Pixel Scroll 4/6/24 On (Eclipse) Monday, Smart Electronic Sheep Won’t Look Up

(1) MOOGS, WOULD YOU BUY IT FOR A QUARTER? “Nobody Wants to Buy The Future: Why Science Fiction Literature is Vanishing” — according to Simon MacNeil at Typebar Magazine.

A recent Washington Post article indicated that only 12% of the reading public were interested in reading science fiction.  A perusal of bestseller lists for science fiction shows an even more alarming truth: the science fiction books that do sell are a shrinkingly small number of reprints, classics and novels that had been adapted into movies. 

The December 2023 bestseller list on Publisher’s Weekly contained only two novels published originally in 2023: Pestilence by Laura Thalassa (an odd addition to the Science Fiction list as it is marketed as fantasy / romance) and Starter Villain by John Scalzi. The bestselling SF novel in that time period, Project Hail Mary by Andy Weir, sold almost 17,000 copies. This puts it far below the bottom of the top 10 overall fiction bestseller list where Sarah J. Maas’ romantasy novel A Court of Mist and Fury sits at 19,097 copies sold. 

Science fiction is not selling…

… But there’s something else at play here that has reduced the public’s general taste for science fiction. 

We got to one of the futures Science Fiction proposed, and it sucked.

An oft-cited Tweet from The Onion’s Alex Blechman summarizes it perfectly: 

“Sci-Fi Author: In my book I invented the Torment Nexus as a cautionary tale.
“Tech Company: At long last, we created the Torment Nexus from the classic sci-fi novel Don’t Create The Torment Nexus.”

We are living in the world John Brunner predicted in Stand on Zanzibar and The Sheep Look Up—one of corporate dominance, political instability and environmental collapse. We are, all of us, in the Torment Nexus. So why would we want to read what future horrors Silicon Valley merchants of human misery are trying to produce next….

(2) DID HE EVER RETURN? NO, HE NEVER RETURNED. “’Quantum Leap’ Canceled at NBC After Season 2” notes The Hollywood Reporter.

The network has canceled the reboot of the 1989 series after a two-season run, sources tell The Hollywood Reporter.

The series starring Raymond Lee wrapped its sophomore season in February and ranked as one of the broadcast network’s lowest-rated scripted originals.

Quantum Leap, which was produced in-house at Universal Television, earned a speedy season two renewal as NBC kept production going in a bid to have scripted originals during the writers and actors strikes….

(3) MIRRORSHADES. “NASA says you shouldn’t use your phone to photograph the solar eclipse” warns XDA.

Everyone knows you shouldn’t stare at the sun during an eclipse. However, as it turns out, your phone’s “eyes” aren’t a suitable substitute. NASA has posted that, if you intend to look at the eclipse, pointing your phone at it in hopes to capture it on camera will likely fry its internal circuits, but don’t fret; there is a solution if you want to snap a photo to remember the occasion by…

…If you want to take a snap of the eclipse, there’s still a solution. NASA recommends using the same trick that protects your own eyeballs from the solar rays; with a pair of eclipse glasses. And the same rules apply for your phone as they do for your eyes; use the glasses to protect the device when it’s looking at the sun, and don’t keep pointing at it for too long. If you abide by the rules, you’ll be able to remember the eclipse with a nice photo instead of a hefty phone repair bill.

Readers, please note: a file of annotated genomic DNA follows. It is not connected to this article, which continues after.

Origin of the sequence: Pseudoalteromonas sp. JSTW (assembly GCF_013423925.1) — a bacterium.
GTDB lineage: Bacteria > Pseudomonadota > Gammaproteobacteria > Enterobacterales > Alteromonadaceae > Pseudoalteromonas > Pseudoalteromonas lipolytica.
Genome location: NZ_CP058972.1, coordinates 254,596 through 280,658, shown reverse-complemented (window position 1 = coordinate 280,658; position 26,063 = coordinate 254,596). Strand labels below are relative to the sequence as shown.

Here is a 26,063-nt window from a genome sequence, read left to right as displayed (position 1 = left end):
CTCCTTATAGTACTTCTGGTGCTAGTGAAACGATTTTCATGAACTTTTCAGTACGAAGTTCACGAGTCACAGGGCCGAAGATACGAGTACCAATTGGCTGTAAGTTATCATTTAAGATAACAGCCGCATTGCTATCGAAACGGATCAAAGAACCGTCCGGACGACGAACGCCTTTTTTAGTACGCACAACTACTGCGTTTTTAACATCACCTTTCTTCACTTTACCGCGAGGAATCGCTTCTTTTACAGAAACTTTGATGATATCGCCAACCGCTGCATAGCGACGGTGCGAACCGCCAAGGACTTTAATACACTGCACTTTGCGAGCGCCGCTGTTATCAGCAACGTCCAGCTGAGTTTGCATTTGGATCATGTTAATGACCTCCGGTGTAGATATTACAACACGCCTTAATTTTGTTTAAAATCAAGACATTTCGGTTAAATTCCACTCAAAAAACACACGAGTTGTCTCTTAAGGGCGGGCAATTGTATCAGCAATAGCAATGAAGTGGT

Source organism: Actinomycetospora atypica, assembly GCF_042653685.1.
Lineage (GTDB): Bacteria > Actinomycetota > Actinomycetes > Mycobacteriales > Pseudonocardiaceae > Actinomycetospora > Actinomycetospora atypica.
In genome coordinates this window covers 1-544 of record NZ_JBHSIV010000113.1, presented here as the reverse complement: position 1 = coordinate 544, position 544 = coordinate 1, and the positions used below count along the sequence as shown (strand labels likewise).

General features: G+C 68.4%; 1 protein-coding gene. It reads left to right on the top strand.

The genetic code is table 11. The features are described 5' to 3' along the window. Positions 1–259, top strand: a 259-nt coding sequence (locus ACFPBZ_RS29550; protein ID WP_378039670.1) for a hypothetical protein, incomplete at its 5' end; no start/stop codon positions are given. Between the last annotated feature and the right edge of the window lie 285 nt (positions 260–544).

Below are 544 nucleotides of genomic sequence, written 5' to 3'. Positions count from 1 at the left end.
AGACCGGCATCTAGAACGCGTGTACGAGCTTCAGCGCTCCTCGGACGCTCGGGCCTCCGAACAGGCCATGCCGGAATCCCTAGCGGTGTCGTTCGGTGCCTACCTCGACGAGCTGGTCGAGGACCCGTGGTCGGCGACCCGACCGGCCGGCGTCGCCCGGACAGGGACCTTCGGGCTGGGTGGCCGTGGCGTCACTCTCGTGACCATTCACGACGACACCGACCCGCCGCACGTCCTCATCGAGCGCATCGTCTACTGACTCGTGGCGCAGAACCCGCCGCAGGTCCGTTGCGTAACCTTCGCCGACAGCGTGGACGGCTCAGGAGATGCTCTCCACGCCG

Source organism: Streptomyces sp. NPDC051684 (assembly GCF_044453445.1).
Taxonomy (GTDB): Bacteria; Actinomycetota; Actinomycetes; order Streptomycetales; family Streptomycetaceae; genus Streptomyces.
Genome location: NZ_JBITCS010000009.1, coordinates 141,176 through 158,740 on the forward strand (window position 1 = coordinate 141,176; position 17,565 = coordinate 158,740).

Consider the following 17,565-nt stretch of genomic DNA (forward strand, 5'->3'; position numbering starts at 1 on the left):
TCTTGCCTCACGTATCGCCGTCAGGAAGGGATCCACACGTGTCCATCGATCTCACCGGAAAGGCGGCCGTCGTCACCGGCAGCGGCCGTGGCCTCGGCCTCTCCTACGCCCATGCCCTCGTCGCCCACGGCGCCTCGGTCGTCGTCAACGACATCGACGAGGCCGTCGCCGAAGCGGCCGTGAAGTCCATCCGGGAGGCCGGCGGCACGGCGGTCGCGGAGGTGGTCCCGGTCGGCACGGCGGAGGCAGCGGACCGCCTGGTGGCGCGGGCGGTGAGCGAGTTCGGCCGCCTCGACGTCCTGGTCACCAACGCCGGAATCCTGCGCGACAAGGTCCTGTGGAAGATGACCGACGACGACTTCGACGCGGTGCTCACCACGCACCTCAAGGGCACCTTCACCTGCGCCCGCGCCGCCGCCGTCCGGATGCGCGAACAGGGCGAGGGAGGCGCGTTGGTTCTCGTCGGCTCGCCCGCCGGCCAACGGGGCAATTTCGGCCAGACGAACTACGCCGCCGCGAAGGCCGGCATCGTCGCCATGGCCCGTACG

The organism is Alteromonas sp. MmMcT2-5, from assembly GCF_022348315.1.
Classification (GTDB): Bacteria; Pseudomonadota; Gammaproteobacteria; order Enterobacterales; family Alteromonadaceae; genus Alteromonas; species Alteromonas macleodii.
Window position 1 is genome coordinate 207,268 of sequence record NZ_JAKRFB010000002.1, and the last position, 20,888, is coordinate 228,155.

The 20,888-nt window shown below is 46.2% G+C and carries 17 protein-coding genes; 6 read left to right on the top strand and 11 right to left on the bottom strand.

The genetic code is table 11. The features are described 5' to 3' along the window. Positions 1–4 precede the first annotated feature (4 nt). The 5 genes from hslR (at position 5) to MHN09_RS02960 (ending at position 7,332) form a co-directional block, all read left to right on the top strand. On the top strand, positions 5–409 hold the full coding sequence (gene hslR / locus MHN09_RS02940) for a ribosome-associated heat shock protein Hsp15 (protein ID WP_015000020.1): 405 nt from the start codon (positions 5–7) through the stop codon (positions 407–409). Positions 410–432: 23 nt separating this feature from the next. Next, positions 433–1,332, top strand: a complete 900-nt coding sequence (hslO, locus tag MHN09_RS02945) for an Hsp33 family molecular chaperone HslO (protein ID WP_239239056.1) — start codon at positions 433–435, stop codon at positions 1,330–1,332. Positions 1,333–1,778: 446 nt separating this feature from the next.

(4) THREEQUEL. You heard it here last. Entertainment Weekly reports “Denis Villeneuve’s third ‘Dune’ movie is officially happening”.

Sometimes, dreams do come true. That’s as true for Paul Atreides as it is for Denis Villeneuve, who now gets to make his third Dune movie. Legendary confirmed on Thursday that they are currently developing a third movie in the sci-fi franchise based on Frank Herbert’s original novels and are also in talks with Villeneuve to adapt Annie Jacobsen’s nonfiction book Nuclear War: A Scenario after that.

Villeneuve first told EW in 2021 that his goal all along was to make three Dune movies. Dune: Part Two completed the adaptation of Frank Herbert’s original 1965 sci-fi novel, but Herbert wrote five sequels before his death in 1986 (his son Brian Herbert and Kevin J. Anderson have since added to the franchise with many additional books). The first of Herbert’s sequels, 1969’s Dune Messiah, is what Villeneuve wants to adapt for his third movie in this series.

“I always envisioned three movies,” Villeneuve told EW then. “It’s not that I want to do a franchise, but this is Dune, and Dune is a huge story. In order to honor it, I think you would need at least three movies. That would be the dream. To follow Paul Atreides and his full arc would be nice.”…

(5) FAMILIARIZE YOURSELF WITH GLASGOW. [Item by SF Concatenation’s Jonathan Cowie.] SF2 Concatenation has advance posted ahead of its next seasonal edition an article on Glasgow: “Glasgow as a venue for the Worldcon”.

Welcome to Glasgow the largest city in Scotland, a place often referred to as “the second city of the Empire”, meaning the second city of the British Empire because of its shipbuilding prowess on the banks of the River Clyde, and its industrial base.   But other cities in the United Kingdom also lay claim to the title, so better not say “I’ve just been to the Worldcon in the second city of the Empire” if heading down south.

(6) GLANCING TOWARD THE FUTURE. If you want to be in, respond to the Glasgow 2024 Academic Programme Call For Papers by April 30.

Glasgow 2024’s Academic Programme will bring together a diverse set of scholars from the humanities, social sciences, and adjacent disciplines to launch an exploration of SF/F/H’s concern for our futures. Through a combination of panels of three (3) 15-minute presentations each and hour-long roundtable discussions with scholars, we’ll discuss themes of futurity as they manifest in genre fiction and media past and present, as well as speculate on the genre’s own potential futures and capacity for shaping the future, encompassing film, literature, comics, games, new media, and art and/or the fan communities that celebrate them.